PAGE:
Two administrative vacancies at Great Bend USD 428 were filled at Wednesday’s board of education meeting.
Joann Blevins, principal at Eisenhower Elementary School, will become the next Director of Teaching and Learning. Myron Ellegood, assistant principal at Great Bend Middle School, will become the next GBMS principal. Superintendent Khris Thexton noted that by promoting within the district, the district will now need to find replacements for those new vacancies.
The vacancies were created by the resignation of Assistant Superintendent Tricia Reiser, who will leave at the end of June to take a position as superintendent of Winfield Public Schools, and the retirement of her husband, Great Bend Middle School Principal David Reiser. Tricia Reiser’s title was director of teaching and learning before she was promoted to assistant superintendent, and Thexton said Blevins’s qualifications were for that position. The district won’t necessarily need another assistant superintendent, Thexton added.
The board also approved the appointment of Katie Zimmerman as a special education teacher at Eisenhower Elementary School.
Resignations were accepted from Kinzie Behrends, fourth-grade teacher at Jefferson Elementary; Tina Vondracek, special education teacher at Eisenhower; Kiley Wahramn, fourth-grade teacher at Eisenhower; and Hannah Laurin, sixth-grade teacher at Riley.
Riley building report
Every school in USD 428 takes a turn hosting a luncheon board meeting. Riley Elementary was the setting Wednesday for the final luncheon meeting of the school year. Principal Beth Rein and other staff members shared information regarding the academic programs and the school improvement efforts at Riley.
Rein used one of the school’s teaching tools for her presentation. Board members were given Chromebooks like those used by students and asked to play Kahoot!, a web-based learning game/quiz. The questions were tailored to Riley. Participants had multiple-choice and true/false questions.
In this way, they learned that 14 of Riley’s teachers are spending extra hours taking an intense course in the science of reading. The goal is to help them improve their methods of teaching reading.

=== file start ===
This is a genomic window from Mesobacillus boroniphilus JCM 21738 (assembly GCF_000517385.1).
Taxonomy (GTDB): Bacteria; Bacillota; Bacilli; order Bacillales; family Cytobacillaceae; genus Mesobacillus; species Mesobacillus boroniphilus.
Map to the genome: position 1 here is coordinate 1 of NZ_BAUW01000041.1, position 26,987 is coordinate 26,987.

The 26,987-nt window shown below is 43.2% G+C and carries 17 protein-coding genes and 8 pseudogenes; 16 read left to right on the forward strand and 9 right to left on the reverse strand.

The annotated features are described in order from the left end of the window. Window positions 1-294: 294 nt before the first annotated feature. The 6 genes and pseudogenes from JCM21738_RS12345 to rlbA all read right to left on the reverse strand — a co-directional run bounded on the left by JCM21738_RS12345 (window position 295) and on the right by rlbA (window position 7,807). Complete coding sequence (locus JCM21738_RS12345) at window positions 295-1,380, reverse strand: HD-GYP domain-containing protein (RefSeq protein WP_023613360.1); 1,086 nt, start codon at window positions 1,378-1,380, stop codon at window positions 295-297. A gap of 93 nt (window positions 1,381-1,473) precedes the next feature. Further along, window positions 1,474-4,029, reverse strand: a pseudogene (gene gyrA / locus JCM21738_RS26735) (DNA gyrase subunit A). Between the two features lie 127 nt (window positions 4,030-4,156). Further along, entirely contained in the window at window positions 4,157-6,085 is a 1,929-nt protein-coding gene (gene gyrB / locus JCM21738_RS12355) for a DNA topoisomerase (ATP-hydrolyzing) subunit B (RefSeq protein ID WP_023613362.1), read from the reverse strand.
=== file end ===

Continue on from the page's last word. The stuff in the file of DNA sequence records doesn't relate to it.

The board learned that K-6 attendance is nearly 95%, so absenteeism is not a major challenge. The biggest discipline challenges are disrespect and work avoidance. Several teaching tools used by the district, such as Capturing Kids’ Hearts, address social-emotional learning and professional development.
As for the facility, the area where Riley School really needs improvement is its playground, Rein said. “I started here 25 years ago and that’s the same playground.”
There is one student who uses a power wheelchair and wants a wheelchair swing, according to Michelle Daniel, Riley’s student and family advocate.
Rein said she is looking into funding options.
This year, 18 Riley students who are English-language learners passed the Kansas English Language Proficiency Assessment; 117 students were tested. Once a student passes this assessment, which is part of the federal elementary and secondary education legislation for English learners, the student does not have to take the assessment again.
The board was also reminded that a Riley student, fifth-grader Christian Garcia, was this year’s Barton County Spelling Bee champion and advanced to the state bee at Wichita. At Wichita, he made it to the fourth round and placed 37th.
Riley attended its first Scholars Bowl this year and the fifth-grade team won third place in the countywide event sponsored by Holy Family School.
Sixth-graders will graduate from the All Stars prevention program at Riley on Thursday, April 27.
Riley students Lincoln Cale and Sebastian Castillo demonstrated the school’s robots. Technology coach Leah Yancey said educational robots were purchased with a mini-grant from the USD 428 Education Foundation and the students are learning coding and more. “The kids love them,” she said. “They rock the robots.”
In other business, the board approved grants and contributions.
Ryan Axman, USD 428 IT director, gave a brief overview on network security and procedures to protect information.
The meeting wrapped up with Superintendent Thexton presenting a certificate to Rein. He said Riley and Park Elementary School were two of 100 districts in Kansas to receive a Challenge Award of Merit from the Confidence in Kansas Public Education Task Force.